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Trees in forests all over the world are getting younger, shorter

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May 29 (UPI) — Trees in forests around the world are getting younger and shorter as a result of human-caused climate change and other environmental stressors.

New research, published Friday in the journal Science, suggests rising global temperatures and atmospheric CO2 concentrations over the last century, combined with an uptick in environmental stress and extreme weather events, have significantly altered the makeup of the planet’s forests.

The changes have left old growth forests especially vulnerable.

For the study, researchers recorded satellite measurements of global forests and completed a survey of the scientific literature on forest health over the last several decades. Their efforts showed increases in tree mortality have left many forests dominated by younger, shorter stands.

“This trend is likely to continue with climate warming,” lead study author Nate McDowell, an earth scientist with the Pacific Northwest National Laboratory, said in a press release.

“A future planet with fewer large, old forests will be very different than what we have grown accustomed to,” McDowell said. “Older forests often host much higher biodiversity than young forests and they store more carbon than young forests.”

According to the new study, clear-cutting, wildfire, insects and disease have all destabilized forests across the globe, increasing tree mortality rates and reducing the overall biomass of global forests.

The barrage of environmental stressors has proved especially harmful to old growth while creating opportunities for younger saplings.

“Mortality is rising in most areas, while recruitment and growth are variable over time, leading to a net decline in the stature of forests,” said McDowell.

“Unfortunately, mortality drivers like rising temperature and disturbances such as wildfire and insect outbreaks are on the rise and are expected to continue increasing in frequency and severity over the next century,” McDowell added. “So, reductions in average forest age and height are already happening and they’re likely to continue to happen.”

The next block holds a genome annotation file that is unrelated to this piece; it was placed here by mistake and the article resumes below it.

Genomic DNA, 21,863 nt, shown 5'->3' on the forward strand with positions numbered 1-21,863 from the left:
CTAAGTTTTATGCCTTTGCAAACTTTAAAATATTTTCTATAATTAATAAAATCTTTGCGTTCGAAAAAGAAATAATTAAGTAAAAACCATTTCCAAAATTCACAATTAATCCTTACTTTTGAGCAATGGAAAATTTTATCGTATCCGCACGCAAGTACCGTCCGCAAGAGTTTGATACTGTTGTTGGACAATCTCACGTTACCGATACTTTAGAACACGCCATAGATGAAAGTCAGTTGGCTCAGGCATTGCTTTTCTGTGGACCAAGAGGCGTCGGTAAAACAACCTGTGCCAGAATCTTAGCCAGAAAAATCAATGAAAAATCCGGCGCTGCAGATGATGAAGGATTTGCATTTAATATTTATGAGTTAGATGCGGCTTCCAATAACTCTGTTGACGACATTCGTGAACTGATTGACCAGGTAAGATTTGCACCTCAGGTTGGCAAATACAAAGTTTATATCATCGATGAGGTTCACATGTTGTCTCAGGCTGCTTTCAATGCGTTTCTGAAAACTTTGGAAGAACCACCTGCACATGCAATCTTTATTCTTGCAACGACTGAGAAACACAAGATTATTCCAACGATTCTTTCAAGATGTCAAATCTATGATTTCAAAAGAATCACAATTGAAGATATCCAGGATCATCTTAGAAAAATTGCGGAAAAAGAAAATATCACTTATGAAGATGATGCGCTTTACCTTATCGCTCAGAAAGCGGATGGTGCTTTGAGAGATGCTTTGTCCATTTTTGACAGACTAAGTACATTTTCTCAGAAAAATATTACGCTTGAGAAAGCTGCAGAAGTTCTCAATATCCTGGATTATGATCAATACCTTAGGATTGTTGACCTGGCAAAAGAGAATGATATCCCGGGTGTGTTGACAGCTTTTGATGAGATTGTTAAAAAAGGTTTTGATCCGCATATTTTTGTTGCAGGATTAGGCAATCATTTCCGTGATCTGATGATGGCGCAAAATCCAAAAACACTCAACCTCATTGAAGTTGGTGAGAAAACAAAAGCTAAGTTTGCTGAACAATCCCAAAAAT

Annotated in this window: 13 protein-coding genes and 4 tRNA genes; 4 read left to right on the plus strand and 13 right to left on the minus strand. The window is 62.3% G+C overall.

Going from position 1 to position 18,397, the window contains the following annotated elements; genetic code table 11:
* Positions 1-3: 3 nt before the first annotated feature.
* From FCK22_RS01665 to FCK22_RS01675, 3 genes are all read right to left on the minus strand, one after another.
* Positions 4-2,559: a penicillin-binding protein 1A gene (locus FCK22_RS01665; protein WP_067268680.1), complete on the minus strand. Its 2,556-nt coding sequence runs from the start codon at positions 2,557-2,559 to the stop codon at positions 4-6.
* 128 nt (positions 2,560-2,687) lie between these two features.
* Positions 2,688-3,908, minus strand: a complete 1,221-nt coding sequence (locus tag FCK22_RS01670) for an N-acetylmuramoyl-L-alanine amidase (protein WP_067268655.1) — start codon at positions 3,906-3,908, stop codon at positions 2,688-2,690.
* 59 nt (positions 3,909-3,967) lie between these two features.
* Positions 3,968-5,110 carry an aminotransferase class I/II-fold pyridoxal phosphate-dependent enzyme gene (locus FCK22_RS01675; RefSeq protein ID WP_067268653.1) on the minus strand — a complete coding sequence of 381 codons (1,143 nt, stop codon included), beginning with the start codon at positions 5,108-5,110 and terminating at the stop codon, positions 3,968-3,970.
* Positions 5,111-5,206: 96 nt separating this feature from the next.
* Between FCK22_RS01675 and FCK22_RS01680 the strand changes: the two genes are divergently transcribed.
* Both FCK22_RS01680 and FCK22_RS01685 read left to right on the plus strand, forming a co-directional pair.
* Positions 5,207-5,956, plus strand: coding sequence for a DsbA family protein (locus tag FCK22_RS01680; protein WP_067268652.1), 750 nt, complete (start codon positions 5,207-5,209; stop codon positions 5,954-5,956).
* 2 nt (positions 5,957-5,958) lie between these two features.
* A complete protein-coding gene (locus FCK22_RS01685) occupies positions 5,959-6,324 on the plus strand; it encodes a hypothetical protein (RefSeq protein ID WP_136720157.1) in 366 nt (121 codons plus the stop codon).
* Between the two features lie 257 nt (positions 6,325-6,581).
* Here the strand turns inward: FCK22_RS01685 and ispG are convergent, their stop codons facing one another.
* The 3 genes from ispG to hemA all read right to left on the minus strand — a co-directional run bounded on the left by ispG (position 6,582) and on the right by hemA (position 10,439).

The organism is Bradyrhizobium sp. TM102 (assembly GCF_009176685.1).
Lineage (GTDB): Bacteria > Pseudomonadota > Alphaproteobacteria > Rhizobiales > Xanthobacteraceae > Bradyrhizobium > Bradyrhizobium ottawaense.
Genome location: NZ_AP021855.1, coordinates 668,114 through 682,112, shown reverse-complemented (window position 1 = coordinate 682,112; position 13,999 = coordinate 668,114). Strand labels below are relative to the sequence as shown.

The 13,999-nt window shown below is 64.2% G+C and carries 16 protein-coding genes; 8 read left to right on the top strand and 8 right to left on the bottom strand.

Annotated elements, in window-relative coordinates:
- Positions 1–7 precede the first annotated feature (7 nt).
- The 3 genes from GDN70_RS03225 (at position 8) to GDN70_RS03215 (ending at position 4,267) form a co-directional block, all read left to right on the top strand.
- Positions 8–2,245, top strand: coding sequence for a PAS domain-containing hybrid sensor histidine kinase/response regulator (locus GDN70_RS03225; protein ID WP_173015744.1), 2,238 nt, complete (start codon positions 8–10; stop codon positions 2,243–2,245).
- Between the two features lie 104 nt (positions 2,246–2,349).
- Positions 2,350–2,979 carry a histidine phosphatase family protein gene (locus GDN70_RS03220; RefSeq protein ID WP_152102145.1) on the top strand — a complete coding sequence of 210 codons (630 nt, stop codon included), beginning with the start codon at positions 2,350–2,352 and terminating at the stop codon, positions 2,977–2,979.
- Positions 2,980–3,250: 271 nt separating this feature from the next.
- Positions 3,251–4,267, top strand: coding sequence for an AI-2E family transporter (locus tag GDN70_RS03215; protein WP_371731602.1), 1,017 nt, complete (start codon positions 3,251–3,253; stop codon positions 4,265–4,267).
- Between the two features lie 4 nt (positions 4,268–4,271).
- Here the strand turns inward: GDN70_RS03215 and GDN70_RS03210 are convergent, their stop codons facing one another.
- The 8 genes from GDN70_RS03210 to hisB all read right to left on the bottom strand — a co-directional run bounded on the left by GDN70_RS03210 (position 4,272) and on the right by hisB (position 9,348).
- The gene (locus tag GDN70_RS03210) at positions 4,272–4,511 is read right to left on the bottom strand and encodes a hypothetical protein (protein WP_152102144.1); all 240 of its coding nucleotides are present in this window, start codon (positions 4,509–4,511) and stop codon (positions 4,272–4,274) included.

When forests undergo dramatic changes in their composition, whole ecosystems can become destabilized, threatening the plants and animals that reside there.

A threat to forest health is a threat to biodiversity, and research suggests biodiversity and carbon storage — two of the most vital ecological services provided by forests — are essential to climate change mitigation.

Old growth forests, those most threatened by climate change and other harmful human activities, host more biodiversity and store more carbon than younger forests.



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Sounds made by fluttering feathers help fork-tailed flycatchers communicate

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Sept. 22 (UPI) — Scientists have added another species to the list of birds that use sounds made with their feathers to communicate.

The male fork-tailed flycatcher, a passerine bird species native to the American tropics, creates unique sounds by fluttering its feathers at high frequencies, according to research published Wednesday in the journal Integrative and Comparative Biology.

“Back in the 1960’s, scientists noticed that they produce a distinctive sound only during a particular flight display,” researcher Christopher Clark, told UPI in an email.

“And those species of flycatcher in the genus Tyrannus, those that make the most distinctive sounds have the most distinctly shaped outer primary feathers,” said Clark, an associate professor of evolutionary biology at the University of California Riverside.